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Philosopher George Santayana's maxim, "those who cannot remember the lessons of the past are condemned to repeat it," demonstrates that the most enduring wisdoms can often be stated in a single sentence.

One of history's most powerful lessons is how Marxist-socialist theory inspired the subjugation and impoverishment of half the world's population, while free-enterprise capitalism saw the other half achieve historic levels of prosperity, social progress and personal freedom. A starkly clear example is Germany. When the Berlin Wall came crashing down in 1989, West Germany had risen from the ashes of war to become the world's second-largest economy, while socialist East Germany was an impoverished wasteland. Yet, in recent years, the principal conveyer of the benefits of free-enterprise capitalism, the corporation, has come under attack. Increasingly, the words "corporate" and "profit" are being used as derogatory adjectives.

It's hard to believe that these colossal 20th-century lessons could already be forgotten. But how many students are being taught those lessons? Sadly, very few. Not only do our schools and universities fail to teach these historical facts, many teachers and university professors expose students to the same left-wing anti-business rhetoric espoused by their union leaders. Some even see sinister motives behind well-intended corporate philanthropy. University professors decry putting donor's names on plaques recognizing support for the construction of classrooms or laboratories, and some even believe that corporate recruitment literature should be banned from campus. Where do they think jobs for their students will come from and who pays the taxes that help pay their salaries?

Assuming the education system hasn't done enough to make "corporation" a derogatory adjective in the minds of students, along comes Hollywood. Witness movies such as James Cameron's 2009 blockbuster Avatar, which featured a greedy corporate boss intent on destroying the forest home of native humanoids on the distant planet of Pandora to mine a precious mineral called unobtanium. Animated films intended for very young children have morphed from innocent fantasies such as Snow White into films embodying a message that corporations pollute or destroy. The latest is the hugely popular The Lego Movie, featuring President Business as an evil tyrant out to destroy the world. There's even an organization called "Counter Corp" that sponsors an annual "Anti-Corporate Film Festival" in San Francisco. Add to this the anti-corporate pronouncements of numerous pop stars and it's indeed a miracle if any positive thoughts about the private sector survive the teenage years.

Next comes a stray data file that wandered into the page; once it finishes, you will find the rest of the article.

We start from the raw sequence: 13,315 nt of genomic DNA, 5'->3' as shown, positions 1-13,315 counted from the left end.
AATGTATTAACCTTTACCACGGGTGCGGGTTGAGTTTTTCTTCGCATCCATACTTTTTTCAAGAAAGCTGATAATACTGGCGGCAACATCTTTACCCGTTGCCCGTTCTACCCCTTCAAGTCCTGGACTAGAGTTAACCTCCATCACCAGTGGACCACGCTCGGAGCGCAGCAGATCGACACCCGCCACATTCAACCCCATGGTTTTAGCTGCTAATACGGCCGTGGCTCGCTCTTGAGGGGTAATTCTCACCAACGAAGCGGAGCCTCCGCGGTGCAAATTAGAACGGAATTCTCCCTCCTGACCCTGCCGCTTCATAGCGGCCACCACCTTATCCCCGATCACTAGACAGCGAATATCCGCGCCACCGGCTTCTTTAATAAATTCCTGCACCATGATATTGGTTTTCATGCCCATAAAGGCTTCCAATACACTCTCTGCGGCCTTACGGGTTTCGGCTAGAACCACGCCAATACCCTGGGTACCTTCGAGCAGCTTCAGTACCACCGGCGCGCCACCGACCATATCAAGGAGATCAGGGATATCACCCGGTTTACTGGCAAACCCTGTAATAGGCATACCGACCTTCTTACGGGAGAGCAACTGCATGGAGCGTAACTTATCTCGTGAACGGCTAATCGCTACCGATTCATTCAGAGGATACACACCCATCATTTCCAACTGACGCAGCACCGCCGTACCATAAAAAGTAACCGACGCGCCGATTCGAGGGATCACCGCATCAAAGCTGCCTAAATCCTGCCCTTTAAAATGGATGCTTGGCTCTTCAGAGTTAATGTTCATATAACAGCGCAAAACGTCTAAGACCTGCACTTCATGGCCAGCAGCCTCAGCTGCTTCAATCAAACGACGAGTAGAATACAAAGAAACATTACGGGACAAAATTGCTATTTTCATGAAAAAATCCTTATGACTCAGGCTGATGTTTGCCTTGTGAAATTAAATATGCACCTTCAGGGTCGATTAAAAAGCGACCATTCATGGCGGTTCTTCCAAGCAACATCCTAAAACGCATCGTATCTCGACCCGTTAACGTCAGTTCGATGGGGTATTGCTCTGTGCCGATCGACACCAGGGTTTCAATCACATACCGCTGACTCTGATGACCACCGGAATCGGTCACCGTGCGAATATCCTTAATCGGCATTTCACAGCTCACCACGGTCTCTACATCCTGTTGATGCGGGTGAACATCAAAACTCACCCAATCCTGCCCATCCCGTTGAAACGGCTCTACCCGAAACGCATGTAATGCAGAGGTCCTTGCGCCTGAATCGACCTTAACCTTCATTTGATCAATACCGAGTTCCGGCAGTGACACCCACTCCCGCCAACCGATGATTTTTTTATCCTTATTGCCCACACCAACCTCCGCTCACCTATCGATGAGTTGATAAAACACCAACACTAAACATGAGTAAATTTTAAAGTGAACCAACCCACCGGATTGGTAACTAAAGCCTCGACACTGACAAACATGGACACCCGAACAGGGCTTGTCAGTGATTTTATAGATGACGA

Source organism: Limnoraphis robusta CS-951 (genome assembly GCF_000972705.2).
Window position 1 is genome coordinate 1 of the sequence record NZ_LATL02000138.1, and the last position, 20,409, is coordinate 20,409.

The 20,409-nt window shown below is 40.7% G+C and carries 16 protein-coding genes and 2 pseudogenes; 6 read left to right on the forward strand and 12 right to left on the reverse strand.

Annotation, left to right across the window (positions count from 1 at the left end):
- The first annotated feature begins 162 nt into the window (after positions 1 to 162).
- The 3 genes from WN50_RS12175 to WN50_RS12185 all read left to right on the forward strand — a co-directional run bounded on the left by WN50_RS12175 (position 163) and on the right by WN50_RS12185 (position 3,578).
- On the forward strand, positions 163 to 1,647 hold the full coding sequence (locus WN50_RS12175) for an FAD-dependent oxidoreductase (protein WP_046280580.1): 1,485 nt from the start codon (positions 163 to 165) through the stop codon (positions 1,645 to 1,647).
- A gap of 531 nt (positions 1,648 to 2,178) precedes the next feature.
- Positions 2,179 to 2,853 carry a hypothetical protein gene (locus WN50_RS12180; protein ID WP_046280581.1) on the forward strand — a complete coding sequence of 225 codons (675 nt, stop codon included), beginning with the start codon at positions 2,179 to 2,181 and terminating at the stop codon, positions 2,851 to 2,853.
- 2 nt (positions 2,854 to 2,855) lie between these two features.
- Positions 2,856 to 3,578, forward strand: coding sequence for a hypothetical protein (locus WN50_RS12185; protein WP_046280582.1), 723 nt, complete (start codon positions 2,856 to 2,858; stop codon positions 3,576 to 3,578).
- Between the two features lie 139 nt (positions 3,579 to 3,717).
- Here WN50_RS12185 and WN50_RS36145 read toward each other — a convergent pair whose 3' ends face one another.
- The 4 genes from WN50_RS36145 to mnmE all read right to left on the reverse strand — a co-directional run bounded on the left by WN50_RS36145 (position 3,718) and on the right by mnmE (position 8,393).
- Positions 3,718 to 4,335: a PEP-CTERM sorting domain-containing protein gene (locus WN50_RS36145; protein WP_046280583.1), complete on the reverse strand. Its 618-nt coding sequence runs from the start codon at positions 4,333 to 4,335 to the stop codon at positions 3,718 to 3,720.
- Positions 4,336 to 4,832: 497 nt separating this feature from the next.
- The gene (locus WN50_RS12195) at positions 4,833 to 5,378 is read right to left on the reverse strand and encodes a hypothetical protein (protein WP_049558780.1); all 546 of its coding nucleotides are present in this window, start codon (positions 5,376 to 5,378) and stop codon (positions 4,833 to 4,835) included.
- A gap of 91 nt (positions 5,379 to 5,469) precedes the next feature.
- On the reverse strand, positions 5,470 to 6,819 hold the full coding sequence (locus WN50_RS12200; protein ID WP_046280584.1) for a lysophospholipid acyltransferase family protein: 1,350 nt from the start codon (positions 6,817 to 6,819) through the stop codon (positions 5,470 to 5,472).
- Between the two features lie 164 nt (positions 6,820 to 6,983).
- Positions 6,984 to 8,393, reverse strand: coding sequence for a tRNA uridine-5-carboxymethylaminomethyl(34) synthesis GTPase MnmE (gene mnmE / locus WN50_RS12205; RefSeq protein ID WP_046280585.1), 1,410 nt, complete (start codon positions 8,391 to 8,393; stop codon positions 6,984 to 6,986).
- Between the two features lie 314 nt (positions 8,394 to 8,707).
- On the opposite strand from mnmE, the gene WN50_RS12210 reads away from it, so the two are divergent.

Sooner or later, public opinion translates into public policy. The chances of reversing wealth-killing public-policy ideas are far less than helping to foster positive public policy in the first place. When misguided or malicious people with a public voice portray "corporate" as a derogatory adjective, they must not go unchallenged. Thoughtful, clear and frequent public communication from business leaders is vitally important. And rather than being defensive, leaders should remember they have a great story to tell. After all, who makes a bigger contribution to our country? Private business creates the vast majority of jobs and drives social progress by funding essentially all social services – both directly and through taxes paid by employees. Successful, profitable corporations also bolster private and public-sector pension plans through share price growth and dividends.

A widespread misconception that corporate leaders must address is that small business is good and big business is bad. In fact, big businesses provide the core economic base for small and medium-sized businesses. It's a vital symbiotic economic ecology. Large corporations are also the prime philanthropic contributors to social agencies, health care, education, amateur sports and the arts.

Yes, I know from first-hand experience that CEOs have an agenda full of priorities, but they need to remember that investors, employees and regulators aren't their only stakeholders. If corporate leaders don't tell this tremendously positive story, who will? I urge every chief executive to recognize that public-thought leadership is crucial, both to the future of their enterprises and our country. They should take every opportunity to communicate and demonstrate the contribution that free-enterprise business makes in providing young Canadians with opportunities to achieve their career potential, while generating wealth for the nation. And they should be sure to explain that remembering those lessons of the past century will help keep Canada one of the world's best places to live.

Gwyn Morgan is a retired Canadian business leader who has been a director of five global corporations.

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